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Mohamed ElBaradei
محمد البرادعي


4th Director General of the International Atomic Energy Agency
In office
December 1, 1997 – November 30, 2009
Preceded by Hans Blix
Succeeded by Yukiya Amano

Born June 17, 1942 (1942-06-17) (age 67)
Cairo, Egypt
Nationality Egyptian
Alma mater Cairo University
New York University School of Law
Religion Islam[1][2]

Dr. Mohamed Mostafa ElBaradei (Arabic: محمد البرادعي‎, transliteration: Muḥammad al-Barādaʿī; born June 17, 1942) was the Director General of the International Atomic Energy Agency (IAEA), an inter-governmental organization under the auspices of the United Nations from December 1997 to November 2009. An Egyptian,[3] ElBaradei prefers the Latin writing of his name to be spelled ElBaradei rather than hyphenated (El-Baradei). ElBaradei and the IAEA were jointly awarded the Nobel Peace Prize in 2005.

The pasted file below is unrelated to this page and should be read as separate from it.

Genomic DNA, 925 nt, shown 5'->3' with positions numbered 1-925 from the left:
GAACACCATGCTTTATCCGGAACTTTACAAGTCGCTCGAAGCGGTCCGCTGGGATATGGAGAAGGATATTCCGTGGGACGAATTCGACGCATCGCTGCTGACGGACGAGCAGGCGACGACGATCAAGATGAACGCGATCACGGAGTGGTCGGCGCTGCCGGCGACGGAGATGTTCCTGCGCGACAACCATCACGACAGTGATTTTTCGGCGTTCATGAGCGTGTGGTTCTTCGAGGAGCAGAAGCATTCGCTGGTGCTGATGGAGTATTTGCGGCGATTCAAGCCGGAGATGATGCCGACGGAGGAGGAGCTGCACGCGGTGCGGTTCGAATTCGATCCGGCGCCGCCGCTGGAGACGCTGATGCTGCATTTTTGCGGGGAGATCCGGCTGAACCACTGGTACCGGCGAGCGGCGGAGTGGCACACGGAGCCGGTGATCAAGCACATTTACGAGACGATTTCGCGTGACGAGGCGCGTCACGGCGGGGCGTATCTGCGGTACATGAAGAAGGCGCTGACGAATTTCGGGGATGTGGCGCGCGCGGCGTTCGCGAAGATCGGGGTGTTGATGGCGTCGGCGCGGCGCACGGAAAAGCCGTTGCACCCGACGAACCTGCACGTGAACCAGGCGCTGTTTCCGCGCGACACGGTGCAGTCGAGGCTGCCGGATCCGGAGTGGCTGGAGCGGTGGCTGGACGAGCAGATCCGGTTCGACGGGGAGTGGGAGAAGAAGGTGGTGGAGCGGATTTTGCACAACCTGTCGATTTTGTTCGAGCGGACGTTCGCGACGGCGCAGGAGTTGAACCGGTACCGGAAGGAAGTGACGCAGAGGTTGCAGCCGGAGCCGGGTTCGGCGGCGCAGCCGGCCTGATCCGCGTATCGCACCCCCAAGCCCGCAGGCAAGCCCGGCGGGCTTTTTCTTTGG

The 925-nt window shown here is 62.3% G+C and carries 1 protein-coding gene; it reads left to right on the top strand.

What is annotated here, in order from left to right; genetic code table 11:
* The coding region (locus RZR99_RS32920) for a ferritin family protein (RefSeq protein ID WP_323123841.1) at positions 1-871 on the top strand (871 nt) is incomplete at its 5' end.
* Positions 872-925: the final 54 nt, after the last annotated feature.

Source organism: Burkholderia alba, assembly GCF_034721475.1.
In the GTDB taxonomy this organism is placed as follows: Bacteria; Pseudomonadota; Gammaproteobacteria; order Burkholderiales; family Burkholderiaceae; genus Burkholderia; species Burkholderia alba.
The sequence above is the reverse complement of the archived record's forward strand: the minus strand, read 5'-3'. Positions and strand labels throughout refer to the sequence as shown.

Contents

Family

ElBaradei was born and raised in Cairo, Egypt. He was one of five children of Mostafa ElBaradei, an attorney who headed the Egyptian Bar Association and often found himself at odds with the regime of Egyptian President Gamal Abdel Nasser. ElBaradei's father was also a supporter of democratic rights in Egypt, supporting a free press and a legal system that was independent.[4] ElBaradei followed in his father's footsteps and earned his law degree at the University of Cairo in 1962.[5]

ElBaradei is married to Aida El-Kachef, an early childhood teacher. They have two children. Their daughter, Laila, is a lawyer and lives in London. His son, Mostafa, is a program manager at Microsoft Research.

Early career

ElBaradei earned a Bachelor's degree in law from the University of Cairo in 1962, followed by a DEA degree in International Law at the HEI in Geneva and a PhD in International Law at the New York University School of Law in 1974.

His diplomatic career began in 1964 in the Egyptian Ministry of External affairs, where he served in the Permanent Missions of Egypt to the United Nations in New York and in Geneva, in charge of political, legal, and arms control issues. From 1974 to 1978, he was a special assistant to the Egyptian Foreign Minister. In 1980, he became a senior fellow in charge of the International Law Program at the United Nations Institute for Training and Research. From 1981 to 1987, he was also an Adjunct Professor of International Law at New York University School of Law.